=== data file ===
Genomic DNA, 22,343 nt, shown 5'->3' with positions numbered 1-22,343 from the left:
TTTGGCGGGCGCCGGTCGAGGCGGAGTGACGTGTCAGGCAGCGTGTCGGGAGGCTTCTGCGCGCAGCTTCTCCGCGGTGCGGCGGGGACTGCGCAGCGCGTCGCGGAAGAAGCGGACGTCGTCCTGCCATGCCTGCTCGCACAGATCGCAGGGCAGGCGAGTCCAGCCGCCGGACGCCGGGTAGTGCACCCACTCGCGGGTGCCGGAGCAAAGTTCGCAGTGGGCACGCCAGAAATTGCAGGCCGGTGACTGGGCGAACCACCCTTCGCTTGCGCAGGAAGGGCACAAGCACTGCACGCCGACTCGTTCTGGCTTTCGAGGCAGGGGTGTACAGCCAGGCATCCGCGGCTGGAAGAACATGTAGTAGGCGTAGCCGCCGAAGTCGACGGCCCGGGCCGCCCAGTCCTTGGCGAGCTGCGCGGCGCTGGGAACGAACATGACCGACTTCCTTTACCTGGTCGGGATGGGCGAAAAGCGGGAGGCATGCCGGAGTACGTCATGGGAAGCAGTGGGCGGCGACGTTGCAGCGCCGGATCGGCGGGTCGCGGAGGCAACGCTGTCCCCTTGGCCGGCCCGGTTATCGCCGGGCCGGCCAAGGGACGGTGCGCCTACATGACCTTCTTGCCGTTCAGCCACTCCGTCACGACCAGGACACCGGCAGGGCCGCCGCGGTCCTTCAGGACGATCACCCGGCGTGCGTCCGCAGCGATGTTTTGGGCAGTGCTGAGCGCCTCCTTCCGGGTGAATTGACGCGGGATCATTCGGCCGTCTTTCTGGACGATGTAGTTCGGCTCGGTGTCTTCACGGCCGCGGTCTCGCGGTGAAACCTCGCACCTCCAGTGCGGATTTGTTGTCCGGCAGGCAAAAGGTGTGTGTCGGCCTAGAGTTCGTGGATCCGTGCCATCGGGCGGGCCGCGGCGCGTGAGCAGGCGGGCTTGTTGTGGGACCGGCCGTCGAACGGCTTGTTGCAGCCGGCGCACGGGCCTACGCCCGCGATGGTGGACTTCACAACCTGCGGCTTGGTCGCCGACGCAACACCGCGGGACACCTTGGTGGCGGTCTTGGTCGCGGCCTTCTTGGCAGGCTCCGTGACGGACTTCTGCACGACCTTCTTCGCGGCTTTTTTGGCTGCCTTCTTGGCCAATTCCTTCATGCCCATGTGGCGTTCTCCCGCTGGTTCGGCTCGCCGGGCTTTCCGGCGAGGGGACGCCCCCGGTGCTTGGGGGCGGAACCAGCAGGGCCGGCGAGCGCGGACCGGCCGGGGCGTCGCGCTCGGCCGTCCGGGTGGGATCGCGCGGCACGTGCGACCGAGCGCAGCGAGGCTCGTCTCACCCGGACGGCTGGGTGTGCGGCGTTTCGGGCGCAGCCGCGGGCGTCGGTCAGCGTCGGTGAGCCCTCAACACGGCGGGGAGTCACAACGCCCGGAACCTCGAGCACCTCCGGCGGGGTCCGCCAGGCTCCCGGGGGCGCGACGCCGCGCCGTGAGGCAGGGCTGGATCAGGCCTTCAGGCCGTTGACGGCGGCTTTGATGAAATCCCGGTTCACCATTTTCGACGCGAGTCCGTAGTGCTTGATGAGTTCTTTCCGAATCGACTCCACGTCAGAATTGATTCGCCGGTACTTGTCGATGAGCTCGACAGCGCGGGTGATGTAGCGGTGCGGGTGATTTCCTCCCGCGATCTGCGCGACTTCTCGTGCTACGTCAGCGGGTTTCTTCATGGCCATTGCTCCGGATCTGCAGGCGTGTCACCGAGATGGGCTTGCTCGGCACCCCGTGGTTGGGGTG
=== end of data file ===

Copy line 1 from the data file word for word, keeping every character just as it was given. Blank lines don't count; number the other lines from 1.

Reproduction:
Genomic DNA, 22,343 nt, shown 5'->3' with positions numbered 1-22,343 from the left: